Chủ Nhật, 7 tháng 3, 2021

[#2][MobilePentesting] Principle Of Mobile Security Testing


    After learning basic knowlegment about Android Platform, we should go through Mobile Pentesting Methodology  to get acquainted with what you'll do and your business.


1. Dicovery/Preparation

    Requires the pentester to obtain information that is crucial in knowing events that lead to the successful exploitation of mobile applications.

Understanding the Platform—It is important for the penetration tester to understand the mobile application platform, even from an external point of view, to aid in developing a threat model for the application. The internal structures and processes are also taken to account.

Open Source Intelligence (OSINT)—The pentester searches the Internet for information about the application. This might be found on search engines and social networking sites, leaked source code through source code repositories, developer forums, or even on the dark web.

Client-Side vs Server-Side Scenarios—The penetration tester needs to be able to understand the type of application (native, hybrid, or web) and to work on the test cases. The application’s network interfaces, user data, communication with other resources, session management, jailbreaking/rooting behavior are all taken into account here. 

2. Assessment/Analysis

Mobile applications have a unique way of assessment or analysis, and testers must check the applications before and after installation.


- Local File Analysis—The pentester checks the local files written on the file system by the application to ensure that there are no violations.

- Archive Analysis—The penetration tester extracts the application installation packages for the Android and iOS platforms. A review is then done to ensure that there are no modifications done to the configurations of the compiled binary.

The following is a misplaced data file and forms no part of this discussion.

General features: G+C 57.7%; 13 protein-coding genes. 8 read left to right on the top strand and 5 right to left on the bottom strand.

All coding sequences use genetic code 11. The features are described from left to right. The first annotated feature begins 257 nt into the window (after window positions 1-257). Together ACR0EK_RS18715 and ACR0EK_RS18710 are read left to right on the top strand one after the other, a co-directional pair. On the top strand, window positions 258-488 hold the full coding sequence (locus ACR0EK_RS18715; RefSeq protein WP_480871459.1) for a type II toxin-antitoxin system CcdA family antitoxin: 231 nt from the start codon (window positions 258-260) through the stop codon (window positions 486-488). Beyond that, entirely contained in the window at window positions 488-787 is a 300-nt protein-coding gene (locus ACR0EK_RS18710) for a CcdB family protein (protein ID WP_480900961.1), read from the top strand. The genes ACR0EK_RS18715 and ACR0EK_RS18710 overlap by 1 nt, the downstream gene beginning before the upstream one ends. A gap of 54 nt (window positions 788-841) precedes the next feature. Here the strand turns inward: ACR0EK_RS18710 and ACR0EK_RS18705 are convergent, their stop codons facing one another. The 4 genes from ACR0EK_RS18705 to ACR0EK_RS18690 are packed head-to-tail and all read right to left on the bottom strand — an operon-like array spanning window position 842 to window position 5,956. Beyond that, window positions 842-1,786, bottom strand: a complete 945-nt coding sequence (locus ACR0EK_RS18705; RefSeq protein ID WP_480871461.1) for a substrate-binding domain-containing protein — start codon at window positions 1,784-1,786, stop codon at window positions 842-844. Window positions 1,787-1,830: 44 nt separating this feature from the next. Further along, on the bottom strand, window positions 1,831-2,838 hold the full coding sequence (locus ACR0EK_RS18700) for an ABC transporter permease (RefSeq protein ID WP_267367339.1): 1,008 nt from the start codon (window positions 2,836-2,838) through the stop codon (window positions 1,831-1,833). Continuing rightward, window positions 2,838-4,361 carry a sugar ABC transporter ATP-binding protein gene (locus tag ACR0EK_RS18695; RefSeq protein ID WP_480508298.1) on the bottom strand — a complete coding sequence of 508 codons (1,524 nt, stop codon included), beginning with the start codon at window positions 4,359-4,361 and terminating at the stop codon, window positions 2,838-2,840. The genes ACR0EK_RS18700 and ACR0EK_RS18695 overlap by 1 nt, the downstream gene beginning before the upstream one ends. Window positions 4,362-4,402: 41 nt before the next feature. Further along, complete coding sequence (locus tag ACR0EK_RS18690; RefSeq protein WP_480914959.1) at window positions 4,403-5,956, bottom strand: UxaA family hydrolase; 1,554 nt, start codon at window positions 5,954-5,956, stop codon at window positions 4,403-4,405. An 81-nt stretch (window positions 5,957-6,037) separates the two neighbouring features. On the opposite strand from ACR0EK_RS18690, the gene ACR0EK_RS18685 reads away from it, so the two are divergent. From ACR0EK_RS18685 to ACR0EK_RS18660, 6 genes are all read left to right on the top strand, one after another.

- Reverse Engineering—This involves converting the compiled applications into human-readable source code. The penetration tester reviews the readable code in order to understand the internal application functionality and search for vulnerabilities. Android application source code may be modified once reversed and recompiled. 

- Malware Analysis

Malware analysis is a core part of mobile device security. Several mobile malware analysis techniques are static analysis, dynamic analysis, network analysis, and user intent, and geographical location of the servers for finding outliers. 

+ Static Analysis

During static analysis, the penetration tester does not execute the application. The analysis is done on the provided files or decompiled source code. Requirement skill : Code Review.

+ Network-level analysis:

The network-level analysis involves understanding of network protocols used by the malware to send data to remote servers. The malware utilizes http, https, and ftp protocol, but there have been families of malware using SMTP to compromise user’s private data. Network-level malware analysis help to understand network traffic characteristics of malware and provide understanding to effectively setup network intrusion Detection System (IDS) in the future.

+ Dynamic analysis 

Pentester reviews the mobile application as it runs on the device or emulator. Reviews done include a forensic examination of the file system, assessment of the network communication between the application and server, and an evaluation of the application’s inter-process communication (IPC).

- Inter-Process Communication Endpoint Analysis

IPC stands for Inter-process communication, which refers specifically to the mechanisms an operating system provides to allow the processes to manage shared data. Typically, applications can use IPC, categorized as clients and servers, where the client requests data and the server responds to client requests. Many applications are both clients and servers, as commonly seen in distributed computing.

+ Content Providers—These ensure that access to databases is achieved.

 A content provider presents data to external applications as one or more tables. In other words, content providers can be treated as interfaces that connect data in one process with code running in another process.

Intents—These are signals used to send messages between components of the android system.

Broadcast Receivers—These receive and act on intents received from other applications on the android system.

A broadcast receiver is a component that responds to system-wide broadcast announcements such as Battery Low, boot completed, headset plug etc. Though most of the broadcast receivers are originated by the system, applications can also announce broadcasts.

Activities—These make up the screens or pages within the application.

An Activity provides a screen with which users can interact in order to do something. Users can perform operations such as making a call, sending an SMS, etc.

Services—These run from the background and perform tasks regardless of whether the main application is running. 

A Service can perform long-running operations in the background and does not provide a user interface.


Happy Pentesting!

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